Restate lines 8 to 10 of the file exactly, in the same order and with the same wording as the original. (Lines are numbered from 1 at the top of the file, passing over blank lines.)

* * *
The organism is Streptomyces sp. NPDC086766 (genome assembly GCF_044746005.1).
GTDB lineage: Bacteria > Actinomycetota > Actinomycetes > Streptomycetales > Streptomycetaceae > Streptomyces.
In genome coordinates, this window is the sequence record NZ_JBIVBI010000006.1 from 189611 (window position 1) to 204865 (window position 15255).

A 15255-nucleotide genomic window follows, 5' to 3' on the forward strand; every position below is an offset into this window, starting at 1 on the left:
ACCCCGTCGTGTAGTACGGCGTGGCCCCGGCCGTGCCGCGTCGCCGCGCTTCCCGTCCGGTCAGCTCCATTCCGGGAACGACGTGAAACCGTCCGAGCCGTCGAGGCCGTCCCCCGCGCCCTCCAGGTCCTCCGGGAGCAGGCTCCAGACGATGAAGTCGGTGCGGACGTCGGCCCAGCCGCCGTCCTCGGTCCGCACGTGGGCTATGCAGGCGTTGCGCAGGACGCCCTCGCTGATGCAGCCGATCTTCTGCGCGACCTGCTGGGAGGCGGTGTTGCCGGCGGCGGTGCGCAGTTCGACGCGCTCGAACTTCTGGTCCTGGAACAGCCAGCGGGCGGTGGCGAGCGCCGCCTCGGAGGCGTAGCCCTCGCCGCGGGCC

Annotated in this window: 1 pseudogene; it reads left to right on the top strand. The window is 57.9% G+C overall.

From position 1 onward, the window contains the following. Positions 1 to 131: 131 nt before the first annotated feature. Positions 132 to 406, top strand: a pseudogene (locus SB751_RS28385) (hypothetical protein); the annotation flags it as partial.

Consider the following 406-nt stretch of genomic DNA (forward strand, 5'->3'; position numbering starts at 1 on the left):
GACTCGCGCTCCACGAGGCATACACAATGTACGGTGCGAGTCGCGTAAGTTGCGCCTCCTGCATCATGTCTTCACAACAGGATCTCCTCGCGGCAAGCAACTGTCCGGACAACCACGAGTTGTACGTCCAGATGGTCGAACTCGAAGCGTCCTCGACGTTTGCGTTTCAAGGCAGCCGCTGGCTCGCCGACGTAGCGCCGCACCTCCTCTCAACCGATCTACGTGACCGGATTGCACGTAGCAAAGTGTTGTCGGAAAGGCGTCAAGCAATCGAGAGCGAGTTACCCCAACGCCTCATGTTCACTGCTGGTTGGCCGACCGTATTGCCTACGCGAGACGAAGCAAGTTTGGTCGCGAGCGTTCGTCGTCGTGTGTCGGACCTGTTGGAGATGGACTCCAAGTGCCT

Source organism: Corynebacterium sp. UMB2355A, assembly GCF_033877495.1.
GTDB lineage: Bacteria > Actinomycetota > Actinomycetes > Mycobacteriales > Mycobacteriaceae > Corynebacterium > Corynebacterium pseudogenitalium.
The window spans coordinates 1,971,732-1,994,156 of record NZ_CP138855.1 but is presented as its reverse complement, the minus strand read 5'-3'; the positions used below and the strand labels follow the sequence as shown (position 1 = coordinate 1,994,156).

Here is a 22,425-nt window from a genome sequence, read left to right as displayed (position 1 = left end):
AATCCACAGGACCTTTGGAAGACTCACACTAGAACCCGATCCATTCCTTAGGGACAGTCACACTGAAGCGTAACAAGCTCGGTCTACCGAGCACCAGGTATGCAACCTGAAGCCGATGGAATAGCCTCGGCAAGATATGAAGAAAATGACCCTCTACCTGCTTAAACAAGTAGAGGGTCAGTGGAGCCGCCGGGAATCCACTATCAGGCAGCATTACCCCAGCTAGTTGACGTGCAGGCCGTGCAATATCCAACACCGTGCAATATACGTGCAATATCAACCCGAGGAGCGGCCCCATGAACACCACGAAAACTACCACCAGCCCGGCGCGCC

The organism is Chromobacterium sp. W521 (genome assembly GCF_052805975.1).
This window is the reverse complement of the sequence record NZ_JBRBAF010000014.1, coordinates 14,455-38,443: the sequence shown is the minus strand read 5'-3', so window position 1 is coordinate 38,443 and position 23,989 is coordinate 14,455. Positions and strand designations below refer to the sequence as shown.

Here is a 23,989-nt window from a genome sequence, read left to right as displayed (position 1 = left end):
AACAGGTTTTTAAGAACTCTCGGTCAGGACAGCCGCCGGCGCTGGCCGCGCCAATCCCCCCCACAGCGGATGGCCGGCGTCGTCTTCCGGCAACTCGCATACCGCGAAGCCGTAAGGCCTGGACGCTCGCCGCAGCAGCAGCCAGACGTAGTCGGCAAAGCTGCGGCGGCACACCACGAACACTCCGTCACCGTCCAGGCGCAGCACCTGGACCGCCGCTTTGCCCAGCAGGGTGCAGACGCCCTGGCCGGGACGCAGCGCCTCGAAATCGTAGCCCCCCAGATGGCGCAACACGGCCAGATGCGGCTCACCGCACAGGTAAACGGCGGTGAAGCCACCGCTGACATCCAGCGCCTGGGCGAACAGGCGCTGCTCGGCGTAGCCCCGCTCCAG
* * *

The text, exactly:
Consider the following 406-nt stretch of genomic DNA (forward strand, 5'->3'; position numbering starts at 1 on the left):
GACTCGCGCTCCACGAGGCATACACAATGTACGGTGCGAGTCGCGTAAGTTGCGCCTCCTGCATCATGTCTTCACAACAGGATCTCCTCGCGGCAAGCAACTGTCCGGACAACCACGAGTTGTACGTCCAGATGGTCGAACTCGAAGCGTCCTCGACGTTTGCGTTTCAAGGCAGCCGCTGGCTCGCCGACGTAGCGCCGCACCTCCTCTCAACCGATCTACGTGACCGGATTGCACGTAGCAAAGTGTTGTCGGAAAGGCGTCAAGCAATCGAGAGCGAGTTACCCCAACGCCTCATGTTCACTGCTGGTTGGCCGACCGTATTGCCTACGCGAGACGAAGCAAGTTTGGTCGCGAGCGTTCGTCGTCGTGTGTCGGACCTGTTGGAGATGGACTCCAAGTGCCT

Source organism: Corynebacterium sp. UMB2355A, assembly GCF_033877495.1.